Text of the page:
One of the earliest obtainable Texas cartographic items is this Galveston Bay and Texas Land Company land certificate, which includes a map showing the grant to the 3 empresarios and the adjoining Austin Colony.
The certificate states:
That it certifies that the subscribers as the trustees and attorneys of Lorenzo De Zavala, Joseph Vehlein, and David G. Burnet, have given and do hereby give to Richard W. Dey . . . their consent to the location of and holding in severalty, ONE LABOR of Land in TEXAS . . .. New York: October 16, 1830.
The rest of the certificate is completed in manuscript and signed by the three Trustees (Dey, Sumner, and Curtis), and Secretary W.H. Wilson.
The Galveston Bay & Texas Land Company, which was founded in New York in the Summer of 1829. Its purpose was to promote the colonization of lands from the Vehlein-Burnet-de Zavala empresario grants, located immediately to the east of the Austin Colony between the San Jacinto and Sabine Rivers. The company sold scrip which allowed the buyers to locate on one labor (just over 177 acres) or one sitio (about 4428 acres).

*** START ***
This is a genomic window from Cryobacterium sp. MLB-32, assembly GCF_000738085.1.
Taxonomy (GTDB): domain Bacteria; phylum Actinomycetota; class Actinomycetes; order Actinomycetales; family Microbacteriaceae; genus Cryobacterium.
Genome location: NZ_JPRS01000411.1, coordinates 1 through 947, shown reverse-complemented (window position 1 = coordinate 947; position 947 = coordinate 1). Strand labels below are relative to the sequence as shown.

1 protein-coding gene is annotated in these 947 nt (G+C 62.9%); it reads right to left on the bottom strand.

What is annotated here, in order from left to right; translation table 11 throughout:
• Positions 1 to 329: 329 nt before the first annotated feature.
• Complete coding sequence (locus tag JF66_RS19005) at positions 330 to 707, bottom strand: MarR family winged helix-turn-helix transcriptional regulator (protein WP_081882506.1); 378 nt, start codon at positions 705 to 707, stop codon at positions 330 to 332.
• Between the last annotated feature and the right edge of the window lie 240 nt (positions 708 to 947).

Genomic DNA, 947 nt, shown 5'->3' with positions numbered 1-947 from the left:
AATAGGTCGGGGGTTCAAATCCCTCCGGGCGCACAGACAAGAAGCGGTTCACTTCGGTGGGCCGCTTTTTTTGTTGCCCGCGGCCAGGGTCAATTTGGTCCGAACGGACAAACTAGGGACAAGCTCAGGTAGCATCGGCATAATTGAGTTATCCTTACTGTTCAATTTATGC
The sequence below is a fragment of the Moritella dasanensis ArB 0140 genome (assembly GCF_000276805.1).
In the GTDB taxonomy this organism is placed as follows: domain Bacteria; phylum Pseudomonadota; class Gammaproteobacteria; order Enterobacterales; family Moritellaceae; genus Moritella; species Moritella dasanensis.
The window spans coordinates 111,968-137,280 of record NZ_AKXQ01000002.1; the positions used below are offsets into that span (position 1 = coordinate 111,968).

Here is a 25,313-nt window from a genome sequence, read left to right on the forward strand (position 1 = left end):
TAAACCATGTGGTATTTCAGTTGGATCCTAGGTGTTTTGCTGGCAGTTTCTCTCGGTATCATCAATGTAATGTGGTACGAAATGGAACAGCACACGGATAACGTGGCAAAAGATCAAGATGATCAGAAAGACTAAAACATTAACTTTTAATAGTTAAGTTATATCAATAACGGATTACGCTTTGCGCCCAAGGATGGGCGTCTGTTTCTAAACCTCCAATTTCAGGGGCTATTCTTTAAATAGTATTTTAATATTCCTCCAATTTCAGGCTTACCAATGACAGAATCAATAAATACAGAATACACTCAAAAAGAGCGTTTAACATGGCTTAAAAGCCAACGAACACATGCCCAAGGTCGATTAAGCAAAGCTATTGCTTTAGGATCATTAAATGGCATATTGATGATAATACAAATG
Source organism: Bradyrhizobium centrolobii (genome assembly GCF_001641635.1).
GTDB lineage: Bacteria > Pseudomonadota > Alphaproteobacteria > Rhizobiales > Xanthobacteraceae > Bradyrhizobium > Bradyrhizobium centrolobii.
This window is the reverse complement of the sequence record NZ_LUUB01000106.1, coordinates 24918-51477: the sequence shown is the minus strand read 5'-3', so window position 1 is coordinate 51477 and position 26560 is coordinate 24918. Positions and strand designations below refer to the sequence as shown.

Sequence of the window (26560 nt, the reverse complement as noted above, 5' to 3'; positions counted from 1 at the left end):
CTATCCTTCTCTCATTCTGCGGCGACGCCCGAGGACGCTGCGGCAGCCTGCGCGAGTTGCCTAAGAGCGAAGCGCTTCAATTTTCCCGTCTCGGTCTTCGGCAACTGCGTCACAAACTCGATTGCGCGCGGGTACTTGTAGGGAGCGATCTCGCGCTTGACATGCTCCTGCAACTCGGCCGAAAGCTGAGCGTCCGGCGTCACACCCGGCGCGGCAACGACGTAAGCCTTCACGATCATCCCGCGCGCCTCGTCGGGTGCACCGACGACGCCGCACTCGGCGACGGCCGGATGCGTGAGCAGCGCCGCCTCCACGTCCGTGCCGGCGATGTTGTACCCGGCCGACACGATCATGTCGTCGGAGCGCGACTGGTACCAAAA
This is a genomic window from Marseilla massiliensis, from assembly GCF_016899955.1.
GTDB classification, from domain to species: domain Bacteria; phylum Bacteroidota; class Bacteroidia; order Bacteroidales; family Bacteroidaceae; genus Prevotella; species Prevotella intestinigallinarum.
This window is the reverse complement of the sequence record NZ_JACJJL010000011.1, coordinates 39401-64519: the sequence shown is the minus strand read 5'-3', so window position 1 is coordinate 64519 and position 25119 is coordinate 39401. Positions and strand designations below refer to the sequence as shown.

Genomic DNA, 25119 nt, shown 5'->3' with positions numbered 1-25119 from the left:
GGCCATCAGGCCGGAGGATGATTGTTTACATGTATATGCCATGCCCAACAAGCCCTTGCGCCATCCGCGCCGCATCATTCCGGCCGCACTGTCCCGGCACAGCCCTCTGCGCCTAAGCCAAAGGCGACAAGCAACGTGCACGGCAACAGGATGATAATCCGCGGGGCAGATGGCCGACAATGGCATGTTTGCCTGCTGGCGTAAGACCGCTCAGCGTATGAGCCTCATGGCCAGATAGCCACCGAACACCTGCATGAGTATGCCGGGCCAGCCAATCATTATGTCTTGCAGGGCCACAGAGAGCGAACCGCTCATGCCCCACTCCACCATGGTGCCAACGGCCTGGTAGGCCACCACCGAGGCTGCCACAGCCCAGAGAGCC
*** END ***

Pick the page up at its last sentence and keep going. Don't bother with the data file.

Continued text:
The price was five cents an acre, and sales were brisk. However, these sales were of dubious worth and likely were outright fraud. The scrip gave the settlers the right only to locate on the land which the company did not actually own, and the settlers had to complete all the normal requirements of any other emigrant in order to obtain legitimate title. Furthermore, just prior to the issue of the scrip, the Mexican government had forbidden any further immigration to Texas from the United States. While the buyers of this worthless scrip wasted their investment, the company itself made a huge profit.
Streeter noted the location of several examples of the labor, but was never able to locate a sitio.
The Labor was lithographed by E.S. Meisner in New York. The Sitio is actually a copper plate engraving, without attribution, and is much rarer. There are several subtle differences within the map.